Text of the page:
With a year-round population today of just over 150 people, the Village of Clifton is actually located along the borders of Clark and Green Counties, Clifton has gained national notoriety because of one feature: its grist mill, commonly known as Clifton Mill.
Clifton Mill is one of the nation's oldest operating grist mills, but in truth, this is not the reason for its notoriety. Nor is it the fact that Ohio State University Coach Woody Hayes was born here. The main reason for its popularity is because of how this historical building and its surrounding property is decorated for Christmas.
The village of Clifton was named for the high rocky bluffs created by melting glaciers 1000s of years ago. Today the remanents of the melting ice is the Little Miami River. This natural channel made the area an ideal location for a water-powered mill common to Ohio during the 19th Century.
The village itself was first laid out in 1833 by Timothy Bates and Bennet Lewis who had purchased the land and had it surveyed into 32 lots which were laid out "square with the world." Timothy and Bennet were partners in a general store located here. The new village prospored early on and it was believed that a new railroad would pass through the new village. Unfortunately, when the railroad was actually constructed some years later, it was located 3 miles west of Clifton and the small town of Yellow Springs. This fact cast a shadow over the tiny village that would remain over it for decades. In fact, even today the village closely approximates the original layout.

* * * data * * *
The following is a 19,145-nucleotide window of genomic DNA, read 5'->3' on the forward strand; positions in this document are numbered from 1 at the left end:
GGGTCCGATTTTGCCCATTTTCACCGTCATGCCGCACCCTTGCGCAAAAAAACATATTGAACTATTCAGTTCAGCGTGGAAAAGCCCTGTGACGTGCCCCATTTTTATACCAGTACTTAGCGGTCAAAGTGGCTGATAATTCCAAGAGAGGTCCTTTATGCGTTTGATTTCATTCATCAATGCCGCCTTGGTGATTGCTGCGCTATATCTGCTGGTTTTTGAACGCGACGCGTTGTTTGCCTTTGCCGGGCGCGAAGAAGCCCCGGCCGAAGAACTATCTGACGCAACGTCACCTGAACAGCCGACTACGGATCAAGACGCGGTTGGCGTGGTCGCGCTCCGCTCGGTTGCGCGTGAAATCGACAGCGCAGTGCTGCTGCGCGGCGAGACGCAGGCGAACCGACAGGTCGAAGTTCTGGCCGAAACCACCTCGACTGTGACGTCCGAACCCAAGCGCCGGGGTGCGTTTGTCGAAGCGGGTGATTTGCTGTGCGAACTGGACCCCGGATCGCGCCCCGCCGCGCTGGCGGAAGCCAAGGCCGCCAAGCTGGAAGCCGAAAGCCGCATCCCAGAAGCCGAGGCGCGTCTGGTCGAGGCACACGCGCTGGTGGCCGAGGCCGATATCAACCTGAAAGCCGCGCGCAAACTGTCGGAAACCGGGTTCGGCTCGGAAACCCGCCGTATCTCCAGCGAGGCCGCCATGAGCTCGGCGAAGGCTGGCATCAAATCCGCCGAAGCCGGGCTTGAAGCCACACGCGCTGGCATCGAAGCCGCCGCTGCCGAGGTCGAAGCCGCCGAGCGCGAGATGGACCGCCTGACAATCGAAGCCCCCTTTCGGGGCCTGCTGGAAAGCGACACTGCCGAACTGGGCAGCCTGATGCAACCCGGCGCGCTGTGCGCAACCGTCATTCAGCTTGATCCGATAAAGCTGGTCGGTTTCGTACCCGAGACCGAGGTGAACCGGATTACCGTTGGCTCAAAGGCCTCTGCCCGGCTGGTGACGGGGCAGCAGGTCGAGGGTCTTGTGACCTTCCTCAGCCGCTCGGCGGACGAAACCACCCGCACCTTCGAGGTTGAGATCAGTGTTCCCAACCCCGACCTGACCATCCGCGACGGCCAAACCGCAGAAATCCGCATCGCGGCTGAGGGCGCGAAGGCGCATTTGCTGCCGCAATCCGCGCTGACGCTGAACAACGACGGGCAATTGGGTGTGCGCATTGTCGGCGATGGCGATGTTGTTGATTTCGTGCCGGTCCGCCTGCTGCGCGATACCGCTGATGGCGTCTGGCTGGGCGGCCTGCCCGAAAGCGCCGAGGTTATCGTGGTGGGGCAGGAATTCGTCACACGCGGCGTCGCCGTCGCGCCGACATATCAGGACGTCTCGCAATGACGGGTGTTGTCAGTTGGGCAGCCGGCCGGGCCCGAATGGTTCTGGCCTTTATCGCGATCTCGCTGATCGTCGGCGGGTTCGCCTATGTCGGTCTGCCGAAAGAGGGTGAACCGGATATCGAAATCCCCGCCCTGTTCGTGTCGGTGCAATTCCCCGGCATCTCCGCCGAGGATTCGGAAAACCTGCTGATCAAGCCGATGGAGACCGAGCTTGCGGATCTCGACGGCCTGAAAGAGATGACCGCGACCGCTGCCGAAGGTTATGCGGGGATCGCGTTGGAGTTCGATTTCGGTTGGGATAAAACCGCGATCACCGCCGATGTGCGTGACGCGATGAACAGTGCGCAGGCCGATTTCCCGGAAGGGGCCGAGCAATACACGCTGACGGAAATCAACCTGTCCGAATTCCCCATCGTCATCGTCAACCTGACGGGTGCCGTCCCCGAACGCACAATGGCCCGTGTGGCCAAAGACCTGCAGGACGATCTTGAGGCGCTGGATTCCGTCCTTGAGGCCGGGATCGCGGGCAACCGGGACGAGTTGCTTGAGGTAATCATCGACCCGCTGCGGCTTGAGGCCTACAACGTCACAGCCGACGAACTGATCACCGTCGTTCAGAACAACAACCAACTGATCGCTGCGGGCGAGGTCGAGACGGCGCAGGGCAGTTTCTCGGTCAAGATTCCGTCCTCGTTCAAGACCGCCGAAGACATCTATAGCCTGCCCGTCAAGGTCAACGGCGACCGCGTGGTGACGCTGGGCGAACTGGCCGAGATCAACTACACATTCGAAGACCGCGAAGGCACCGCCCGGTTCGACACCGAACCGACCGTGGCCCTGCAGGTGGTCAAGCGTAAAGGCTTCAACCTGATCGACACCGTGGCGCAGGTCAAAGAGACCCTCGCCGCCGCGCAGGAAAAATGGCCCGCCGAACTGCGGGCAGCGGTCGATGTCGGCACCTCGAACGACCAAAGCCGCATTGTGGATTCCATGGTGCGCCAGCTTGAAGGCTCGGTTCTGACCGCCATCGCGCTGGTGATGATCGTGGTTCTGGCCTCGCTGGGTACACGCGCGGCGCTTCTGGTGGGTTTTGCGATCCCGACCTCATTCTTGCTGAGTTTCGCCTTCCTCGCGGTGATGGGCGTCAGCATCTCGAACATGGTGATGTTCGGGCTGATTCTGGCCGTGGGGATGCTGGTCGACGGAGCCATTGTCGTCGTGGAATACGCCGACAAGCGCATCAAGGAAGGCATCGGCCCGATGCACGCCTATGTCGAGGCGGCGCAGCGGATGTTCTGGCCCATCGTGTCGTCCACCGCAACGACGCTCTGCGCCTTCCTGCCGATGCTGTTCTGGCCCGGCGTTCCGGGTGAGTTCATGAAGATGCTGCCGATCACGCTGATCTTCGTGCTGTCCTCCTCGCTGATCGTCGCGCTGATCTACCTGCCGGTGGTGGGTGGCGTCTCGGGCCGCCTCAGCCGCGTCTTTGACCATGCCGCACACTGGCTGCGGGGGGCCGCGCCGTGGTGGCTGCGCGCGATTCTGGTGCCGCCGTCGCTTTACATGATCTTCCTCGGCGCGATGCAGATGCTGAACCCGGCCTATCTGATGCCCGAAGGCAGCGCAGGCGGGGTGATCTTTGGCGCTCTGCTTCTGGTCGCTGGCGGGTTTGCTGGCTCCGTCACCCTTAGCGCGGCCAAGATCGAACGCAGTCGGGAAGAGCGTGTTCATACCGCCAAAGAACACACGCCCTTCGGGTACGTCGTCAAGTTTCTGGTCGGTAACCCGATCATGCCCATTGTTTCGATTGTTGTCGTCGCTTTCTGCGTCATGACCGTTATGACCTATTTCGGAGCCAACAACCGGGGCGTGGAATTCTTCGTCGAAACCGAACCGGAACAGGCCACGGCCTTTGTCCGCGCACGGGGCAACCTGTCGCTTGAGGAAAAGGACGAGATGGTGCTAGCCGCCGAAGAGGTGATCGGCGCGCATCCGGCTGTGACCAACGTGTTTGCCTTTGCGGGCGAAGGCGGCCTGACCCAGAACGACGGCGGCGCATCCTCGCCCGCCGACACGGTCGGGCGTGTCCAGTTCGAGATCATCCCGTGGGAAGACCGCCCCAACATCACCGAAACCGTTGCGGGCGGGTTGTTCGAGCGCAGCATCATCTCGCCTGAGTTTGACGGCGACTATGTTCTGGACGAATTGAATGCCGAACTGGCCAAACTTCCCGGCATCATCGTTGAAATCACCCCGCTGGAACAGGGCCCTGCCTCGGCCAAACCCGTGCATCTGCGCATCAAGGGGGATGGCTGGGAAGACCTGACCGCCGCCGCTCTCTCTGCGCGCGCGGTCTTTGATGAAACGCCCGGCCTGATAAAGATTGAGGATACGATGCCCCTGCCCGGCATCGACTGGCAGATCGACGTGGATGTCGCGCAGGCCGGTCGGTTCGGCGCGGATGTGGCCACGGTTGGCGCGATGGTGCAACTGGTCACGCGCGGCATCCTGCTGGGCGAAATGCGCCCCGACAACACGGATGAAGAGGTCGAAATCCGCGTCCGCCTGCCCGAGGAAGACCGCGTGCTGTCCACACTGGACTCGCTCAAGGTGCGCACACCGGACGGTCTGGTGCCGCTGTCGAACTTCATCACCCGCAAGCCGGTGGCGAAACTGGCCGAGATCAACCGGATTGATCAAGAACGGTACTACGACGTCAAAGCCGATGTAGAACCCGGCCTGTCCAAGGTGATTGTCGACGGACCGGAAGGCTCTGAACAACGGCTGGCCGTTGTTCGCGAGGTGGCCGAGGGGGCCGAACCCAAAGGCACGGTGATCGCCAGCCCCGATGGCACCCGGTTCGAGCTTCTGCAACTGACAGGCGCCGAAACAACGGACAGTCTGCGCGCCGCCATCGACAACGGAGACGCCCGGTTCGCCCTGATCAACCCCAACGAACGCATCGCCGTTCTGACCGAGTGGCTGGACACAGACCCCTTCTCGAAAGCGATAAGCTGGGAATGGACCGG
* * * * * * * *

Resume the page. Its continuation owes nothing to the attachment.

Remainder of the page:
Clifton's first mill was established in 1802 and was known as Davis Mill and was a woolen mill. When the War of 1812 began, Robert Patterson, who was the owner of the mill at that time, became Quartermaster for the new army. Because of that position, Patterson was able to secure the contract for his mill to provide the cloth for the new uniforms. Over the following years a number of mills were built in Clifton
Located along the little Miami River, the town was first platted in the early 1830s. The ++
Clifton Gorge State Nature Preserve
Just west of Clifton is the 268 acre preserve that is also registered as a National Natural Landmark.
It is located on SR 343. The preserve has set aside several scenic waterfalls as well as some rapids on the Little Miami River. The preserve is especially interesting in the spring during the wildflower blooms. No Pets are permitted.